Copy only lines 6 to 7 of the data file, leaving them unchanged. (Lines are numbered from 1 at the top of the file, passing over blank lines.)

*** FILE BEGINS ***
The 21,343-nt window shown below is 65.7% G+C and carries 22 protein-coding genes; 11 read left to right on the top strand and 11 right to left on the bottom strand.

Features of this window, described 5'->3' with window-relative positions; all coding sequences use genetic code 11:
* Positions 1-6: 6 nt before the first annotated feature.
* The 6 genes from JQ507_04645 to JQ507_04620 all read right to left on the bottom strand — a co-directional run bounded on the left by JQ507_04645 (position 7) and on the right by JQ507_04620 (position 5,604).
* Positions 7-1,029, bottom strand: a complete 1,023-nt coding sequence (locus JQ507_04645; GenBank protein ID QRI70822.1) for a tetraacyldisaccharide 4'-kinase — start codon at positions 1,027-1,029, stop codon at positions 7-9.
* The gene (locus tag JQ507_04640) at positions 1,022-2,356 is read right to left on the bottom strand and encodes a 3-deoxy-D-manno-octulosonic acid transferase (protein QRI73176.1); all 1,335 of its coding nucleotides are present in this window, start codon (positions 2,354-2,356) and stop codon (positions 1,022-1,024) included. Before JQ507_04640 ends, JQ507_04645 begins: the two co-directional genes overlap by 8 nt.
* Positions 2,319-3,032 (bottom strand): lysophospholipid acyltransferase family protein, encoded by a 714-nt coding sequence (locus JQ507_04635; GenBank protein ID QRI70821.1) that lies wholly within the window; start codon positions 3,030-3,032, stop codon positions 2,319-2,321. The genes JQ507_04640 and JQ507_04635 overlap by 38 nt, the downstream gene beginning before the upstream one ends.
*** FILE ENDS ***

* The gene (locus tag JQ507_04640) at positions 1,022-2,356 is read right to left on the bottom strand and encodes a 3-deoxy-D-manno-octulosonic acid transferase (protein QRI73176.1); all 1,335 of its coding nucleotides are present in this window, start codon (positions 2,354-2,356) and stop codon (positions 1,022-1,024) included. Before JQ507_04640 ends, JQ507_04645 begins: the two co-directional genes overlap by 8 nt.
* Positions 2,319-3,032 (bottom strand): lysophospholipid acyltransferase family protein, encoded by a 714-nt coding sequence (locus JQ507_04635; GenBank protein ID QRI70821.1) that lies wholly within the window; start codon positions 3,030-3,032, stop codon positions 2,319-2,321. The genes JQ507_04640 and JQ507_04635 overlap by 38 nt, the downstream gene beginning before the upstream one ends.